At a Glance:
- Title: Assistant Professor
- Residency: Radiation Oncology, University of Virginia
- Visiting Residency: Paul Scherrer Institute, Center for Proton Therapy in Switzerland
- Medical Degree: George Washington University
Part of a team at UVA pioneering new radiologic approaches to treating gynecologic and other cancers, Kara Romano, MD, credits her colleagues and the superior training she received there for her decision to stay on at UVA Cancer Center. “I went to undergrad and completed my residency at UVA, so I feel at home there,” she says. “But the biggest reason I decided to stay is the positive team dynamics. Radiology, pathology, medical oncology, surgical oncology — we all interact well together. Also, I was extremely well trained there. Even as a resident, I got to play an integral part in tumor boards, which is rare for a resident. This gave me an appreciation for the team approach at UVA.”
We asked Romano to share more about her background, clinical expertise and research interests in the Q&A below.
What drew you to the field of radiation oncology?
Initially I was interested in radiology. I loved looking at images and correlating those with what was going on with the patient. But when I spent more time in radiology, I realized that I really missed taking care of people. Ultimately, I found my way into radiation oncology. This field allows me to use pictures to better explain someone’s story and I get the opportunity to provide patient care, to interact with them and their families and play a more direct role in their overall cancer care. I’m passionate about being involved in a patient’s care from the beginning, throughout treatment and following up over the years.
You did a residency rotation at the Center for Proton Therapy in Switzerland. Can you share more about that experience?
UVA has a relationship with the Paul Sherrer Institute in Switzerland – a world leader in the development of proton beam therapy and the first place to have the “spot-scanning” technique – so I applied to go spend a month learning about their technology. I worked with leaders in the field of radiation oncology and I was exposed to great ideas and clinical skills. They do things a little differently so I was able to return to UVA with some new perspectives on follow-up care and techniques for treating patients, as well as an appreciation for their vision for patient care and implementing new developments. This is incredible technology that is only available at a small number of centers. I learned ways to use it and which patients will benefit most. This knowledge will be beneficial in the future. I am grateful UVA supports residents’ efforts to expand their exposure.
What is your clinical focus?
I treat primarily gynecologic cancers. A vast majority of those are endometrial or cervical just because those are the most common, however I also treat vulvar and vaginal cancers. Occasionally, there are indications for radiation for ovarian cancer, and we are always happy to discuss how radiation can play a role in any number of ways.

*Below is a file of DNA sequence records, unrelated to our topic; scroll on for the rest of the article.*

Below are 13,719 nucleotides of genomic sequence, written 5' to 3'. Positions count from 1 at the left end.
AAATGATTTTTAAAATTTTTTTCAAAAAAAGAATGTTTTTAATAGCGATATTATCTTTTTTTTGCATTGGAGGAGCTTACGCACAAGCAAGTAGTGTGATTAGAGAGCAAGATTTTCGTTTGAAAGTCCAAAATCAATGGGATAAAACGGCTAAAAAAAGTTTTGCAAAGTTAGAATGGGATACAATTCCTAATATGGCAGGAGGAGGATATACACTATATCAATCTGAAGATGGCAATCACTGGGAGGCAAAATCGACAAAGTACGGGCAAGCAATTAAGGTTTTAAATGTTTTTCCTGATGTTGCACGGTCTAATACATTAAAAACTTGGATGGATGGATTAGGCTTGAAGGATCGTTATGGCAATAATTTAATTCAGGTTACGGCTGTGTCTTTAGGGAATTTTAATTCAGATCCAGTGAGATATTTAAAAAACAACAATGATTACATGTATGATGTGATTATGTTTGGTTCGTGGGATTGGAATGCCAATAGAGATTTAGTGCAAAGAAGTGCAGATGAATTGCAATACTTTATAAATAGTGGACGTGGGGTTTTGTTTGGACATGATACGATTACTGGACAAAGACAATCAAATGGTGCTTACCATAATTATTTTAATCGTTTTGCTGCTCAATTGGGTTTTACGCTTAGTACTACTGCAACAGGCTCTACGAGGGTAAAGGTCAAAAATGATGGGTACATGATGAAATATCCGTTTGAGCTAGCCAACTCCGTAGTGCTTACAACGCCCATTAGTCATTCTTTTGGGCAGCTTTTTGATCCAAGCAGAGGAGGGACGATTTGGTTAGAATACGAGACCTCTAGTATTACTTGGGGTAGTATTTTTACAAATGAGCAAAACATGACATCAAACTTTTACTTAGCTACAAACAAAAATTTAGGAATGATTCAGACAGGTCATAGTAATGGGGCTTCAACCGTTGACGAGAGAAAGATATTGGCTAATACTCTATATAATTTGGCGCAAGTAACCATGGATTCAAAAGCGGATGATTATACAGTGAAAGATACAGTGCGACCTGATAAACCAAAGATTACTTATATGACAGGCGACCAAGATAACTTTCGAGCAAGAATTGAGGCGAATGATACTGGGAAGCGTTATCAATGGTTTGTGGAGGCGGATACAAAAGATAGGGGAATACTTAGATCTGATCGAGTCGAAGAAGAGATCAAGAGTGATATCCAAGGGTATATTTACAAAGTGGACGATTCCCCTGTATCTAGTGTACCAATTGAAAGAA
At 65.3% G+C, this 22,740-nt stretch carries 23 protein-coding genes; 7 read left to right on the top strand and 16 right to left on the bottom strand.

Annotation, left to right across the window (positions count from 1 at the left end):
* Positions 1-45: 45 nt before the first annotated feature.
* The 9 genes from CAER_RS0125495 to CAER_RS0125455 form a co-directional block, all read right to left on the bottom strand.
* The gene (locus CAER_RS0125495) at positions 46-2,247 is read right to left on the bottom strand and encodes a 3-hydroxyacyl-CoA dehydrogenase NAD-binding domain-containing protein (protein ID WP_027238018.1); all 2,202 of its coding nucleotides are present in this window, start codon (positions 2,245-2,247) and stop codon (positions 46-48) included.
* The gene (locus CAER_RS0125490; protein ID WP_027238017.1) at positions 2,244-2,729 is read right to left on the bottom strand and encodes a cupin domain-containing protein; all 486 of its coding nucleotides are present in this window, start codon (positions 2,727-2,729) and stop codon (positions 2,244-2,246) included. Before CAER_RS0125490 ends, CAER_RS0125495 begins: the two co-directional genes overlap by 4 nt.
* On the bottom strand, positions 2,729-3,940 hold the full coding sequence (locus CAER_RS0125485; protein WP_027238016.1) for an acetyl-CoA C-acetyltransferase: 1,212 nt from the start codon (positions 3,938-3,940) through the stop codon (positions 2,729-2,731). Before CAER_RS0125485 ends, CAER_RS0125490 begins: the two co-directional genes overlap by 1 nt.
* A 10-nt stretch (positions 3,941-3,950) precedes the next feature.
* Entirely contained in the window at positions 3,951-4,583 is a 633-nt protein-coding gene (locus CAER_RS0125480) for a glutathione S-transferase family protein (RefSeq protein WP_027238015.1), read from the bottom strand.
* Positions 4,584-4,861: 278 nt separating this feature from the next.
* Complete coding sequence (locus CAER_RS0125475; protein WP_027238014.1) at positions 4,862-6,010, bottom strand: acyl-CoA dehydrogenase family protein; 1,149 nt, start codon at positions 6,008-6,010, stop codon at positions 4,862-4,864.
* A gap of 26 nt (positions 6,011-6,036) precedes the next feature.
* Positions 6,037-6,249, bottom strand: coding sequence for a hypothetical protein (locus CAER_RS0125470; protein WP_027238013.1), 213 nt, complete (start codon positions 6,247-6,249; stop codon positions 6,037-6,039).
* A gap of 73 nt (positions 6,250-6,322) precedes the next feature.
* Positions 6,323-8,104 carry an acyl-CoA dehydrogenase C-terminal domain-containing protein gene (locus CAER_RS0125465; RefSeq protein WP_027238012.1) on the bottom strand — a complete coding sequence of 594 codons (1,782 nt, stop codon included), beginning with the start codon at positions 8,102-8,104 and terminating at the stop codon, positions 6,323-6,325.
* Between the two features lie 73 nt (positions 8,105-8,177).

What distinguishes UVA in caring for these patients?
No matter which type of cancer we are treating, at UVA we offer a unique approach to care for each patient we see. This may include a combination of approaches, including external beam radiation and/or brachytherapy.
Brachytherapy is an area in which UVA really stands out within our field. We have a brachytherapy suite that is a dedicated procedure room with a CT on rails, high dose-rate brachytherapy as well as anesthesia equipment so it is a fully functional OR.
In the past two years, we’ve begun incorporating MRI into the treatment plans for cervical cancer. This is a process pioneered by [UVA radiation oncologist] Timothy Showalter, MD, that allows us to modify treatment based on the individual patient’s response to an initial course of radiation. There are five separate applicator insertions typically. Between the first and second insertion, the patient gets an MRI that provides information we need to tailor the dose and care plan going forward. This image-guided brachytherapy allows us to provide better treatment of the tumor while protecting nearby organs. Currently, Dr. Showalter and I are doing these procedures.
Will you be involved in research at UVA as well?
Yes, I’ll be focusing primarily on clinical outcomes research. Using database research to look at patients’ experiences at UVA and collaborating with others to look at outcomes of various procedures using different technology.
Dr. Showalter and I also just opened an investigator-initiated, prospective randomized trial for vaginal cuff brachytherapy to treat endometrial cancer. If radiation is indicated after surgery, the number of brachytherapy fractions and dose-per-fraction varies. This study will examine whether we can treat with less dose per fraction for a greater number of fractions and whether we can improve toxicity while maintaining excellent tumor control rates. I’m excited to have this option for patients because it means potentially better outcomes following cancer treatment.
Are there any advances in cancer care that have you particularly excited about the future of your field?
I’m excited we’ve made great strides in tumor control rates. And we have more to do, but there has been a shift to focus on quality of life. Continuing down that road is important. I hope to incorporate pelvic floor rehab through yoga and exercise for women treated for cancer into long-term care; that is a goal for the future.
How do you prefer to communicate with referring providers?
I enjoy getting to know other physicians and working with them, so I am happy to communicate with referring providers via e-mail, phone or Epic messaging — in any way that is most convenient for them.
To refer a patient to UVA Cancer Center, call 800.552.3723.